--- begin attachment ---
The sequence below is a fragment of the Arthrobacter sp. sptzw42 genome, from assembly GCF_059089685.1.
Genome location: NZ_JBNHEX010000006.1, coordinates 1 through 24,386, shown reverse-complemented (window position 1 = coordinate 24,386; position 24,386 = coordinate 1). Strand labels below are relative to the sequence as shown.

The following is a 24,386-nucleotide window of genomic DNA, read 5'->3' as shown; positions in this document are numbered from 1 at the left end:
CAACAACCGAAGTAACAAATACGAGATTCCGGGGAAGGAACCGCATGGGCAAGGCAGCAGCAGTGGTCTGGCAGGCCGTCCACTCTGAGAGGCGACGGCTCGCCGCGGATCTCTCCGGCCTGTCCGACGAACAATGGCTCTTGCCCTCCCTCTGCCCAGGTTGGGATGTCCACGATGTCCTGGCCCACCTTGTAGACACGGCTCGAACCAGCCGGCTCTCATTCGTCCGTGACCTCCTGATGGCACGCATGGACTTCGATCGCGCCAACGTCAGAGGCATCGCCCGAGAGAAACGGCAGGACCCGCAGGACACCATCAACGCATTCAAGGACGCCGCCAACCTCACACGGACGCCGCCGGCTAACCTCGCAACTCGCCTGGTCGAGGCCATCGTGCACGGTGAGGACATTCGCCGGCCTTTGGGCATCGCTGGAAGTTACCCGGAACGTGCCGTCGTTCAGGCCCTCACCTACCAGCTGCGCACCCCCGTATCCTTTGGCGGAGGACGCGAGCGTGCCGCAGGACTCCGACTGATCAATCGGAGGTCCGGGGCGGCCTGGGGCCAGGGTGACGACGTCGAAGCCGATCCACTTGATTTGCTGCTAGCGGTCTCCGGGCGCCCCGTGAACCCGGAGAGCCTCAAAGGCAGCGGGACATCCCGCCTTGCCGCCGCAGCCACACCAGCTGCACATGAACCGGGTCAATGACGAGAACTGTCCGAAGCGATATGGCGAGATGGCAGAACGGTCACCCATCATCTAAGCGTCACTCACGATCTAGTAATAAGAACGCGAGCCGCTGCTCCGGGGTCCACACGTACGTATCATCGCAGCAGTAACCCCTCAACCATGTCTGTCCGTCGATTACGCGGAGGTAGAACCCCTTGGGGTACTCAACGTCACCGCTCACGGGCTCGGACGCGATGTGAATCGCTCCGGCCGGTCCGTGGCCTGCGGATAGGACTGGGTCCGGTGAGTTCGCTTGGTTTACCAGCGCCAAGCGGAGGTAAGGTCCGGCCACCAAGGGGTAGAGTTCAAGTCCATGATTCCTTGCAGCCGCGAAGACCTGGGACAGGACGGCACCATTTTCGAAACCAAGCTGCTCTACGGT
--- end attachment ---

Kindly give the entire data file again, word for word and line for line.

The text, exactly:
The sequence below is a fragment of the Arthrobacter sp. sptzw42 genome, from assembly GCF_059089685.1.
Genome location: NZ_JBNHEX010000006.1, coordinates 1 through 24,386, shown reverse-complemented (window position 1 = coordinate 24,386; position 24,386 = coordinate 1). Strand labels below are relative to the sequence as shown.

The following is a 24,386-nucleotide window of genomic DNA, read 5'->3' as shown; positions in this document are numbered from 1 at the left end:
CAACAACCGAAGTAACAAATACGAGATTCCGGGGAAGGAACCGCATGGGCAAGGCAGCAGCAGTGGTCTGGCAGGCCGTCCACTCTGAGAGGCGACGGCTCGCCGCGGATCTCTCCGGCCTGTCCGACGAACAATGGCTCTTGCCCTCCCTCTGCCCAGGTTGGGATGTCCACGATGTCCTGGCCCACCTTGTAGACACGGCTCGAACCAGCCGGCTCTCATTCGTCCGTGACCTCCTGATGGCACGCATGGACTTCGATCGCGCCAACGTCAGAGGCATCGCCCGAGAGAAACGGCAGGACCCGCAGGACACCATCAACGCATTCAAGGACGCCGCCAACCTCACACGGACGCCGCCGGCTAACCTCGCAACTCGCCTGGTCGAGGCCATCGTGCACGGTGAGGACATTCGCCGGCCTTTGGGCATCGCTGGAAGTTACCCGGAACGTGCCGTCGTTCAGGCCCTCACCTACCAGCTGCGCACCCCCGTATCCTTTGGCGGAGGACGCGAGCGTGCCGCAGGACTCCGACTGATCAATCGGAGGTCCGGGGCGGCCTGGGGCCAGGGTGACGACGTCGAAGCCGATCCACTTGATTTGCTGCTAGCGGTCTCCGGGCGCCCCGTGAACCCGGAGAGCCTCAAAGGCAGCGGGACATCCCGCCTTGCCGCCGCAGCCACACCAGCTGCACATGAACCGGGTCAATGACGAGAACTGTCCGAAGCGATATGGCGAGATGGCAGAACGGTCACCCATCATCTAAGCGTCACTCACGATCTAGTAATAAGAACGCGAGCCGCTGCTCCGGGGTCCACACGTACGTATCATCGCAGCAGTAACCCCTCAACCATGTCTGTCCGTCGATTACGCGGAGGTAGAACCCCTTGGGGTACTCAACGTCACCGCTCACGGGCTCGGACGCGATGTGAATCGCTCCGGCCGGTCCGTGGCCTGCGGATAGGACTGGGTCCGGTGAGTTCGCTTGGTTTACCAGCGCCAAGCGGAGGTAAGGTCCGGCCACCAAGGGGTAGAGTTCAAGTCCATGATTCCTTGCAGCCGCGAAGACCTGGGACAGGACGGCACCATTTTCGAAACCAAGCTGCTCTACGGT